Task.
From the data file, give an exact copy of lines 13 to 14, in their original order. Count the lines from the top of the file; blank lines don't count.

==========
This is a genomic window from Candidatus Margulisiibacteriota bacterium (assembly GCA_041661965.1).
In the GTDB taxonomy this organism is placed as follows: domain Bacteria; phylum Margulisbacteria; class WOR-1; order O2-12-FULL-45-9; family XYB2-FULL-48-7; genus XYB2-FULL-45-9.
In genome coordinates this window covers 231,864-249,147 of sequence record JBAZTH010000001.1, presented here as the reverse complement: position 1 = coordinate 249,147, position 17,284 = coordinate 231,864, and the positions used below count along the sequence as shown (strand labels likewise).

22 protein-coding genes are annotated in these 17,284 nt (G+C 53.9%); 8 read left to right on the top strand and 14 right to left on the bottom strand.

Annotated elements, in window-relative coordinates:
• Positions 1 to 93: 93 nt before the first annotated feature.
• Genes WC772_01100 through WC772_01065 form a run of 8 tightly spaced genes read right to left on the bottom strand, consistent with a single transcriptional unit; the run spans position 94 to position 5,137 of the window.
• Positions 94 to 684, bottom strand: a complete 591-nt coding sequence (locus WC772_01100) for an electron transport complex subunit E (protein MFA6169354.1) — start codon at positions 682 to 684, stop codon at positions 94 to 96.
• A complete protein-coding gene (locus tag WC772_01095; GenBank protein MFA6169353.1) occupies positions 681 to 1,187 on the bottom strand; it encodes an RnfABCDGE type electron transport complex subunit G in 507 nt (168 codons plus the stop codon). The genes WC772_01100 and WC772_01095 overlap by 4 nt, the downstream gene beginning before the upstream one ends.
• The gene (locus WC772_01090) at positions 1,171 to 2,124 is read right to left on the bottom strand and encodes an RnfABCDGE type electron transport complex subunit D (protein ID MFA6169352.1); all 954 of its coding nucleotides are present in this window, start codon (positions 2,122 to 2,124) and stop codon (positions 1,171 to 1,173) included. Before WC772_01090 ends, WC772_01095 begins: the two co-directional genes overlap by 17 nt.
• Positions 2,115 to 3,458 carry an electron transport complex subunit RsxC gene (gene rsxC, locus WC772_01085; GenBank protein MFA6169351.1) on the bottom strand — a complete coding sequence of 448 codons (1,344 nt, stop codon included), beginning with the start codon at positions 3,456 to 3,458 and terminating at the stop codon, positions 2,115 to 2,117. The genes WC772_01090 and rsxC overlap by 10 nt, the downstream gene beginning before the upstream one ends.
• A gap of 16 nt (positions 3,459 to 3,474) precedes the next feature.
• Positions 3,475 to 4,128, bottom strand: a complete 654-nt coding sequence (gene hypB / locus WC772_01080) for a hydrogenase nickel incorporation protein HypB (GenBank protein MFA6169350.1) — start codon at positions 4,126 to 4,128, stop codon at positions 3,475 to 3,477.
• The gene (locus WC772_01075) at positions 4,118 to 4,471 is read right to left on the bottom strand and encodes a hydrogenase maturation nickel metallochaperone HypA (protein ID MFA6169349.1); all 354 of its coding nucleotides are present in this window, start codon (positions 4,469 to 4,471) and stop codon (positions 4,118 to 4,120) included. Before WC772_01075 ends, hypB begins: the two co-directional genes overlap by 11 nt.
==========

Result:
• Positions 3,475 to 4,128, bottom strand: a complete 654-nt coding sequence (gene hypB / locus WC772_01080) for a hydrogenase nickel incorporation protein HypB (GenBank protein MFA6169350.1) — start codon at positions 4,126 to 4,128, stop codon at positions 3,475 to 3,477.
• The gene (locus WC772_01075) at positions 4,118 to 4,471 is read right to left on the bottom strand and encodes a hydrogenase maturation nickel metallochaperone HypA (protein ID MFA6169349.1); all 354 of its coding nucleotides are present in this window, start codon (positions 4,469 to 4,471) and stop codon (positions 4,118 to 4,120) included. Before WC772_01075 ends, hypB begins: the two co-directional genes overlap by 11 nt.